A miscarriage can be as emotionally catastrophic as it is scientifically complex. While there are no comforting answers, researchers are working to better understand the underlying causes of this life-changing complication.
Two simple pink lines on the plastic stick seemed to foretell my future. Pregnant, the test showed. Not that I’d been trying, but I hadn’t not been trying. Suddenly, I morphed from a determined vegetarian into someone who craved meat as if I were a famished lioness. I started voraciously reading about what pregnancy was doing to my body and how to take care of the tiny speck growing inside me. And I fell madly, irresistibly in love with the idea of becoming a mother.
I was about six weeks in and proceeded as a Normal Pregnant Person. At 12 weeks, I noticed some blood; a trip to the doctor confirmed that I would miscarry. A “blighted ovum,” she said. While the embryo had attached to the uterine wall, it did not develop past the very early stages. It had taken a few weeks before my body got the message, and it continued to operate as if I were pregnant, offering a trifecta of symptoms: morning sickness, breast tenderness, extreme exhaustion. That weekend, I passed a lot of blood and tissue with the help of some violent cramping, and I nearly required a blood transfusion. At the end of it all, my hopes became dashed dreams.
Left: Dr. Aparna Sridhar: “Even if everything appears to be normal, miscarriages can happen. We can’t always determine a cause, especially for the first miscarriage.” Right: Dr. Amander Clark: “Human reproduction depends on high-quality gametes and a perfectly timed cell and molecular program for initiating embryonic development. Getting all of this right is not an easy process.” Photos: Jessica Pons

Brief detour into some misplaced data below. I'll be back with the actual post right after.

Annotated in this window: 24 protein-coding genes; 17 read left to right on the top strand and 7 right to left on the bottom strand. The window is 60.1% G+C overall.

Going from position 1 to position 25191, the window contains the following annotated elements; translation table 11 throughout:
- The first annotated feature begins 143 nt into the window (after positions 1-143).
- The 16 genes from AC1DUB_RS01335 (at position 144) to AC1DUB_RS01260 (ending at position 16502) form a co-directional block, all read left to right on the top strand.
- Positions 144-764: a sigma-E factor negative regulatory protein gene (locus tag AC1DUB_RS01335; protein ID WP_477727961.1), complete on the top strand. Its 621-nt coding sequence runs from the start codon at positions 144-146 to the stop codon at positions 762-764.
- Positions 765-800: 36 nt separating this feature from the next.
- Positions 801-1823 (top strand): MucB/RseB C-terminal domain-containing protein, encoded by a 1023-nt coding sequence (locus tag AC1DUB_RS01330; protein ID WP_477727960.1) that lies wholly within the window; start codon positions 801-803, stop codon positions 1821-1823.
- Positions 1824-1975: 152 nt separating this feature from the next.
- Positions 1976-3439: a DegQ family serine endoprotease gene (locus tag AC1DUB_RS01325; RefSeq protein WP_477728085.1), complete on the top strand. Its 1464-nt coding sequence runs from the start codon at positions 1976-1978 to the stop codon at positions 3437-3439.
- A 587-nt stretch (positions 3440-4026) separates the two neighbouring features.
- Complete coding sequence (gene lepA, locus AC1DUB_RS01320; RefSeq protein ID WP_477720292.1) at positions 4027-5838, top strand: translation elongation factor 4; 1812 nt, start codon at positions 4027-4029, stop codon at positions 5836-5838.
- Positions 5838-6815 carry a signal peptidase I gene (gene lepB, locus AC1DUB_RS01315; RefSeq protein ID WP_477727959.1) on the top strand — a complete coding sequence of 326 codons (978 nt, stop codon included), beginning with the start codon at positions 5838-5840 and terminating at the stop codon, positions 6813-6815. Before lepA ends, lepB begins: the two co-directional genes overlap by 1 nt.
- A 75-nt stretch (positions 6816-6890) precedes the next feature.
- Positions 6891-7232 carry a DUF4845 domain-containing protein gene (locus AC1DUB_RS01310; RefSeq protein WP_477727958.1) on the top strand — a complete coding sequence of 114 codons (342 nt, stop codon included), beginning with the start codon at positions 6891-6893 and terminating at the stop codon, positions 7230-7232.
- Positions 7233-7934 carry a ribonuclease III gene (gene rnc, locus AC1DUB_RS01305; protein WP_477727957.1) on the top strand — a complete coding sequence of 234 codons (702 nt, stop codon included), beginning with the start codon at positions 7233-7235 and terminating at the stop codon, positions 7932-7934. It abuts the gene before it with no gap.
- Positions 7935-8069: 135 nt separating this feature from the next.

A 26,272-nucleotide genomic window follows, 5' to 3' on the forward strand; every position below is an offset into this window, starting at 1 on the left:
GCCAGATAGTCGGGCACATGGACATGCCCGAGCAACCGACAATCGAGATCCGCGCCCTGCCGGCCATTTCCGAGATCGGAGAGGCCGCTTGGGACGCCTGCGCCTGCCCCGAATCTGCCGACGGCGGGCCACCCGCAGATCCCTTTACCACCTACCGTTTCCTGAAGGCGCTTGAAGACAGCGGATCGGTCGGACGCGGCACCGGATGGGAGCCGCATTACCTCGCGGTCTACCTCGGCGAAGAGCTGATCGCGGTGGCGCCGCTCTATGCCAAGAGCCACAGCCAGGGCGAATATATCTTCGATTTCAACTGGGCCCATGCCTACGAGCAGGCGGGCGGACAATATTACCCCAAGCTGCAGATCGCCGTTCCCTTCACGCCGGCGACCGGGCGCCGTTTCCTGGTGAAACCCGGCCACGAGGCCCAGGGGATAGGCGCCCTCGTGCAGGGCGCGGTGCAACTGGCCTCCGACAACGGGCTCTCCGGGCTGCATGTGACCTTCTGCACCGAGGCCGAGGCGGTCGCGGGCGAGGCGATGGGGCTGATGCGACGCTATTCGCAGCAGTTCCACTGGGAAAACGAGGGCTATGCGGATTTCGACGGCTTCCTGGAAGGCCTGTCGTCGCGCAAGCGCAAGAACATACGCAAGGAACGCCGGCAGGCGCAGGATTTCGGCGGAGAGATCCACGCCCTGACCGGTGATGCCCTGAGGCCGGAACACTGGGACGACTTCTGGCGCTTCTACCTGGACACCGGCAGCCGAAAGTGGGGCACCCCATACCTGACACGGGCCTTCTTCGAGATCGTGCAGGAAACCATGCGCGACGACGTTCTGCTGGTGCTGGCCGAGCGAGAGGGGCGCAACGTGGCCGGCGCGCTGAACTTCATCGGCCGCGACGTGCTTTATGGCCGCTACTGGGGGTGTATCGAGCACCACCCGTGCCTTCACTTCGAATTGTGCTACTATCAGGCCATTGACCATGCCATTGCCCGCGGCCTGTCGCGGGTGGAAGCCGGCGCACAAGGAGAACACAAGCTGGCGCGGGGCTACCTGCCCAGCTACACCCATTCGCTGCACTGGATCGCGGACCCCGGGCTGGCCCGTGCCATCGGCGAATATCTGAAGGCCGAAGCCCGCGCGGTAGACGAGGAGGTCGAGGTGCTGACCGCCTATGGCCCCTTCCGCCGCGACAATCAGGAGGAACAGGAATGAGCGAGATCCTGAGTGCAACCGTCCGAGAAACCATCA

I felt painfully alone and awkward, watching as friends’ bellies bloomed to full-term pregnancies and then, voila, they were parents. But, really, it wasn’t just me. Infertility and miscarriage strike young and old, rich and poor, celebrities and common folk. There’s a #ihadamiscarriage social media presence started by Jessica Zucker, PhD, a psychologist in Los Angeles who specializes in women’s health issues, to help normalize the experience. Even former First Lady Michelle Obama had trouble conceiving and turned to in vitro fertilization after a miscarriage, she reveals in her memoir, Becoming.
While many people believe that miscarriage is a rare complication of pregnancy, the reality is that 15-to-20 percent of clinically recognized pregnancies — 750,000-to-1 million cases annually — end prematurely. One large Danish study reckons that more pregnancies — including ones that are not clinically recognized — end in miscarriage than go to term.
I wanted to know, more than anything, what I could have done differently to keep that baby growing inside me. I kicked myself for drinking too much coffee and the oaky cabernet I’d enjoyed with dinner before I knew I was pregnant. I wondered if I should have done more yoga. Or maybe I should have done less yoga.
There are so many misconceptions around the causes of miscarriage. Among ones identified in a study of attitudes and perceptions toward miscarriage that was published in 2015 in the journal Obstetrics & Gynecology are: a stressful event (76 percent); lifting heavy objects (64 percent); having had an STD in the past (41 percent); past use of an IUD (28 percent) or oral contraceptive (22 percent); getting into an argument (21 percent).
There were no satisfying answers. Ultimately, the reason for miscarriage is as simple as the underlying causes are complex: The embryo doesn’t form properly and the body eventually rejects the tissue.